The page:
Family at mercy of elements after seawall collapse

SURVEYING THE DAMAGE: Reece Kohatu looks at the remains of the seawall smashed by waves which flooded his home.
SURVEYING THE DAMAGE: Reece Kohatu looks at the remains of the seawall smashed by waves which flooded his home.

Reece Kohatu used to have a seaside view. Now the sea is downstairs, flooding the bottom of his Wellington home in a salty soup.

At 2.30am yesterday, the seawall protecting the back of Mr Kohatu's Lyall Bay property collapsed under the repeated pounding of the surf.

The force of the water ripped up the concrete in his backyard, pouring through the downstairs windows and pushing open the deadlocked door.

"It's surreal. You think you've got a wall and then, just like that, nature just takes it away."

By morning, the bottom storey of the house was submerged in half a metre of filthy sea water. The stairs from the top floor down to the backyard are now strapped to the fence for safekeeping after they were wrenched free of the house.

Mr Kohatu, his partner, Toni Roberts, and their 4-year-old daughter, Mihirangi, are camped upstairs for the foreseeable future but the water below shows no sign of abating.

By 2.30pm yesterday, the tide was high again.

The sea rushed through the breached wall, flooding the Queens Drive property again even as Mr Kohatu and his friends tried to plug the gap with broken slabs of concrete.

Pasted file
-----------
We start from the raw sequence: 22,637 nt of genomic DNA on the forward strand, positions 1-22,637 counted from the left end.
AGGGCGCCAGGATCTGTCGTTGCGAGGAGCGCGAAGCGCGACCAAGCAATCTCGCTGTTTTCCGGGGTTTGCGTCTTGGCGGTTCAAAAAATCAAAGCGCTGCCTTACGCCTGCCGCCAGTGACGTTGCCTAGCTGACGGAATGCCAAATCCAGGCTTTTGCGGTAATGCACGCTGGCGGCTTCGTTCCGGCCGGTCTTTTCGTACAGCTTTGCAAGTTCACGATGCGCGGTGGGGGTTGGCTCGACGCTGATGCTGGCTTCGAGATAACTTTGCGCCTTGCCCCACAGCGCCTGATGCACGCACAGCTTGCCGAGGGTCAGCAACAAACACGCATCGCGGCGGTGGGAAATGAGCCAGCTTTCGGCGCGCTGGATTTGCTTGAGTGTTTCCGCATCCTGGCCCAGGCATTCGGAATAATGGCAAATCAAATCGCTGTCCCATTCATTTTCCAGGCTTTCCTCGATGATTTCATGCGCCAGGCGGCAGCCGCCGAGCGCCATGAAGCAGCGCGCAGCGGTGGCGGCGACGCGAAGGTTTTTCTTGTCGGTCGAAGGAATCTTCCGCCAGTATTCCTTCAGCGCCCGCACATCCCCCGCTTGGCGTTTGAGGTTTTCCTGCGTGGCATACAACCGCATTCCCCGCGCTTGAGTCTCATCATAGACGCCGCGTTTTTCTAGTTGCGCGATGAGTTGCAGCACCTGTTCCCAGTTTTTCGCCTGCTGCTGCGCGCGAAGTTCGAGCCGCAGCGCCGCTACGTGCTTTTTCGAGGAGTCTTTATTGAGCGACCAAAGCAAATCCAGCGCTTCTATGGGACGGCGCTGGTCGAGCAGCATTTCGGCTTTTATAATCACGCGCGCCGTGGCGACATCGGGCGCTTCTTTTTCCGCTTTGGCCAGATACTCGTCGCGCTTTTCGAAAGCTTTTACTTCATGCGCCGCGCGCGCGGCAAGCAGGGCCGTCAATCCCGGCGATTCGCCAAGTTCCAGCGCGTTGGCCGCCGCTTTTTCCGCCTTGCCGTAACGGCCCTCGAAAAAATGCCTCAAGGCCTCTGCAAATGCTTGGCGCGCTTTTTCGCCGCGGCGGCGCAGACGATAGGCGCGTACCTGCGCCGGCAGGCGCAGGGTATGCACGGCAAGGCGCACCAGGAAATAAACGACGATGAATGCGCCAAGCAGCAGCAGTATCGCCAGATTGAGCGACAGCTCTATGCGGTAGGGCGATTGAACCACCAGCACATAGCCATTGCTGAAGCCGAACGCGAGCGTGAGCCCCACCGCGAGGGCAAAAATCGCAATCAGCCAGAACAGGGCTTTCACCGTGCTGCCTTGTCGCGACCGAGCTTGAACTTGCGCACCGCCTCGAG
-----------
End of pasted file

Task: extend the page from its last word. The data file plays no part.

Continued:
"We're at the mercy of the elements now," he said.

The two adjoining properties were also flooded for a second time. One neighbour, Pippa Lee, already has a two-metre-wide hole in her backyard from where the water ate away the ground beneath the seawall early yesterday morning.

"I just don't want the wall to break," Ms Lee said.

Ms Roberts said she was more worried about the king tide on Sunday.

The family would probably move out temporarily from their waterlogged home at that point, she said.

It was the second time the downstairs part of the home had flooded due to high seas in the past two years but, with the wall breached, this was the worst, she said.

"I would say it's done about $40,000 of damage."

Among the items lost in the salty water were many of Mihirangi's toys. "She was crying a bit about her toys but once she saw her Barbie was okay, she was better."

The fire service was due to visit the property late yesterday afternoon and insurers would assess the damage on Monday.

The Dominion Post